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NOAA Activates Two Weather Modeling Supercomputers

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NOAA Activates Two Weather Modeling Supercomputers

The National Oceanic and Atmospheric Administration has activated a pair of supercomputers designed to improve weather forecasts and climate data.

Dogwood and Cactus both have a processing speed of 12.1 petaflops – triple the speed of their predecessors. They also have double the storage at 26 petabytes each, FedScoop reported Tuesday.

The systems are Hewlett Packard Enterprise Cray supercomputers that are the 49th and 50th fastest in the world, according to TOP500 project‘s list of most powerful non-distributed computers.

NOAA’s National Weather Service is expected to benefit from the systems’ high-resolution models for features like thunderstorms, realistic model physics, larger number of individual model simulations and improved use of weather observations for better forecasts.

The predecessor supercomputers were located in Reston, Virginia, and Orlando, Florida, which presented the potential for both to be downed by a single catastrophic weather event in the East Coast.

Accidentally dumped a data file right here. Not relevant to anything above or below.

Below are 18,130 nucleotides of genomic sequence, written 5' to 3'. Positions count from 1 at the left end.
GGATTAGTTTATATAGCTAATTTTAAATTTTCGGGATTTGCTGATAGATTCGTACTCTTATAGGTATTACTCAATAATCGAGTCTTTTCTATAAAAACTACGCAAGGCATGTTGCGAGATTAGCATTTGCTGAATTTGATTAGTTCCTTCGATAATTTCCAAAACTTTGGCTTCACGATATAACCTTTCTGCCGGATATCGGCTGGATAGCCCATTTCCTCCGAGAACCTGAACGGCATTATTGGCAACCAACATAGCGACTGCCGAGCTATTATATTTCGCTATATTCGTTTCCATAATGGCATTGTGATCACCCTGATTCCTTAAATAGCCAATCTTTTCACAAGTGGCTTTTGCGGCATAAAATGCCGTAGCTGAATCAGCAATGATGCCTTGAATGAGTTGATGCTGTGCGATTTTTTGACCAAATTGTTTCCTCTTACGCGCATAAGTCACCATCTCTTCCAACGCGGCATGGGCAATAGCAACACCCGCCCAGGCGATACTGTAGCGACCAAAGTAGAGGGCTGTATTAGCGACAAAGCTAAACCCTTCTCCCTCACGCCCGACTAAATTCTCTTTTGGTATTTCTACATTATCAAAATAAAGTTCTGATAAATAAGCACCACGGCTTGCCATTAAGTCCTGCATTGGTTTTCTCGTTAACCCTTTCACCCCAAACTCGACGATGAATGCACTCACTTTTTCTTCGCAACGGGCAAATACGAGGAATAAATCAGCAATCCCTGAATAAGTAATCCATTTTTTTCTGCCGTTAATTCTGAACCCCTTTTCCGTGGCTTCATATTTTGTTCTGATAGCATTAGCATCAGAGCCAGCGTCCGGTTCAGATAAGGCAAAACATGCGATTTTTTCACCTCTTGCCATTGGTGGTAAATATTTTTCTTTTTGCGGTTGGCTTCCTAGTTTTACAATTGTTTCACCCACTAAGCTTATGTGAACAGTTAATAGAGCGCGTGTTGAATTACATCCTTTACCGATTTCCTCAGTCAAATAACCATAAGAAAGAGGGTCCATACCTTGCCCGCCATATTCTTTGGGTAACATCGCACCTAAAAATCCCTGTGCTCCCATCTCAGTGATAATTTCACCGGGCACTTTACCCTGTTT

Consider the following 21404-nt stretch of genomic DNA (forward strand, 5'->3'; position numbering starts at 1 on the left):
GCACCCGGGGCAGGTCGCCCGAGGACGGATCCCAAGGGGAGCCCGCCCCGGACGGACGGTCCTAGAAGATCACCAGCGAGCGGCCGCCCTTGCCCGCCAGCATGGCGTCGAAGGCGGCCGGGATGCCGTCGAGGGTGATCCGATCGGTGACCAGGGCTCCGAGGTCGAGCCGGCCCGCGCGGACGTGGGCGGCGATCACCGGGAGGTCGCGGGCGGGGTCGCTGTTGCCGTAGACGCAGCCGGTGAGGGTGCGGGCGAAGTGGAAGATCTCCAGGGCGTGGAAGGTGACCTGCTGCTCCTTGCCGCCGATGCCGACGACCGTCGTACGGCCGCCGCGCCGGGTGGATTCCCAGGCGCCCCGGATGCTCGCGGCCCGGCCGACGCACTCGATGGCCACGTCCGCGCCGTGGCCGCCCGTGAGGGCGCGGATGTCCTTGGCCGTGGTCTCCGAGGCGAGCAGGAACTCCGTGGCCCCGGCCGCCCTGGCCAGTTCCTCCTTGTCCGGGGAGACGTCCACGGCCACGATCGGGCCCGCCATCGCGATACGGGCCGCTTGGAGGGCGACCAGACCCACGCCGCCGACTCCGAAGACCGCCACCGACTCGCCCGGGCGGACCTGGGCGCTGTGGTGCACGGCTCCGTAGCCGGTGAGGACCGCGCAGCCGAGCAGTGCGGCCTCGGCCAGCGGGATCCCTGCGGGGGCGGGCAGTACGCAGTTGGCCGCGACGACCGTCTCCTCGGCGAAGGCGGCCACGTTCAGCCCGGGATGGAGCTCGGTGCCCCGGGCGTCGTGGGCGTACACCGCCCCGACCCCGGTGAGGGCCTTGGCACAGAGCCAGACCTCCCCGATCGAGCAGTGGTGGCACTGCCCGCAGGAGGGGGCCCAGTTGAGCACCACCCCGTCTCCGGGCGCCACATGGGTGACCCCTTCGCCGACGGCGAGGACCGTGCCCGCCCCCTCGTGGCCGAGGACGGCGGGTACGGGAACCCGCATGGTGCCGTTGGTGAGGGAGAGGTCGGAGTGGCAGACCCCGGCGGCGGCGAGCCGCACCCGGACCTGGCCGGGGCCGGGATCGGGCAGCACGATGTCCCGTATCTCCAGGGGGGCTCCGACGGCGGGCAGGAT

Dogwood is located in Manassas, Virginia, while Cactus is based in Phoenix, Arizona. NOAA said that each supercomputer is named after the native flora of its respective city, CNN reported.

NWS Director Ken Graham said the computers will enable an upgrade to the Global Forecast System, a weather forecast system that generates data for variables such as temperature, winds, precipitation and soil moisture.

“As forecasts become more accurate, and weather and climate events become more extreme, the public needs more detailed forecast information further in advance,” Graham added.

NOAA is now working to replace two of its legacy hurricane forecast models ahead of the 2023 hurricane season. Graham said the new Hurricane Analysis and Forecast System will extend NWS’ hurricane forecasts to seven days.

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Tags: CNN federal civilian FedScoop Global Forecast System Ken Graham National Weather Service NOAA supercomputer